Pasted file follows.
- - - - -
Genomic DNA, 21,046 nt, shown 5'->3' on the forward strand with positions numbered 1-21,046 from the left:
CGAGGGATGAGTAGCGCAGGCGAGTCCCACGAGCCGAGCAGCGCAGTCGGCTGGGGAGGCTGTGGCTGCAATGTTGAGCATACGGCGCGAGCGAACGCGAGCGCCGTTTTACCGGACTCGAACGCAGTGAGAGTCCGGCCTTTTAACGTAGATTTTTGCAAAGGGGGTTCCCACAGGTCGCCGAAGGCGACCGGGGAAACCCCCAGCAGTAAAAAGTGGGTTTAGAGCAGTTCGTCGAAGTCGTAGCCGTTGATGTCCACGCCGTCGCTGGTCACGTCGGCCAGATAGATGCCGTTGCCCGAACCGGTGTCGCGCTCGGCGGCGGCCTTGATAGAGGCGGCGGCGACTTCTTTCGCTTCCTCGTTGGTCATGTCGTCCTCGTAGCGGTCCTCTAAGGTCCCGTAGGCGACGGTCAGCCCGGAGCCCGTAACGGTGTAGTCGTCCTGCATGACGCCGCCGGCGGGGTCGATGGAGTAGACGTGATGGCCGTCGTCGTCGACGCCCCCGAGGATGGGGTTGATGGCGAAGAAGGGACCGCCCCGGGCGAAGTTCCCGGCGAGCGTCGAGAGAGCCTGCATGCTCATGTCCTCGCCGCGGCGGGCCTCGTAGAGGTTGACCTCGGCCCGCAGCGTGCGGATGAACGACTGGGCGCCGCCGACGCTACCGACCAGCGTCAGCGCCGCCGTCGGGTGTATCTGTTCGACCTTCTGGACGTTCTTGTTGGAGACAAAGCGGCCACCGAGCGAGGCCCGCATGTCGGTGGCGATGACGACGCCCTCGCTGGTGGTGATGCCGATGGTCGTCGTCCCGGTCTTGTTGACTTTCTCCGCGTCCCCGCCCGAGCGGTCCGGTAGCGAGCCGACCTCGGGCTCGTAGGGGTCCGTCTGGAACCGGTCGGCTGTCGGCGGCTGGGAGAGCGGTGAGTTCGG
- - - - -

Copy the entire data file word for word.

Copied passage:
Genomic DNA, 21,046 nt, shown 5'->3' on the forward strand with positions numbered 1-21,046 from the left:
CGAGGGATGAGTAGCGCAGGCGAGTCCCACGAGCCGAGCAGCGCAGTCGGCTGGGGAGGCTGTGGCTGCAATGTTGAGCATACGGCGCGAGCGAACGCGAGCGCCGTTTTACCGGACTCGAACGCAGTGAGAGTCCGGCCTTTTAACGTAGATTTTTGCAAAGGGGGTTCCCACAGGTCGCCGAAGGCGACCGGGGAAACCCCCAGCAGTAAAAAGTGGGTTTAGAGCAGTTCGTCGAAGTCGTAGCCGTTGATGTCCACGCCGTCGCTGGTCACGTCGGCCAGATAGATGCCGTTGCCCGAACCGGTGTCGCGCTCGGCGGCGGCCTTGATAGAGGCGGCGGCGACTTCTTTCGCTTCCTCGTTGGTCATGTCGTCCTCGTAGCGGTCCTCTAAGGTCCCGTAGGCGACGGTCAGCCCGGAGCCCGTAACGGTGTAGTCGTCCTGCATGACGCCGCCGGCGGGGTCGATGGAGTAGACGTGATGGCCGTCGTCGTCGACGCCCCCGAGGATGGGGTTGATGGCGAAGAAGGGACCGCCCCGGGCGAAGTTCCCGGCGAGCGTCGAGAGAGCCTGCATGCTCATGTCCTCGCCGCGGCGGGCCTCGTAGAGGTTGACCTCGGCCCGCAGCGTGCGGATGAACGACTGGGCGCCGCCGACGCTACCGACCAGCGTCAGCGCCGCCGTCGGGTGTATCTGTTCGACCTTCTGGACGTTCTTGTTGGAGACAAAGCGGCCACCGAGCGAGGCCCGCATGTCGGTGGCGATGACGACGCCCTCGCTGGTGGTGATGCCGATGGTCGTCGTCCCGGTCTTGTTGACTTTCTCCGCGTCCCCGCCCGAGCGGTCCGGTAGCGAGCCGACCTCGGGCTCGTAGGGGTCCGTCTGGAACCGGTCGGCTGTCGGCGGCTGGGAGAGCGGTGAGTTCGG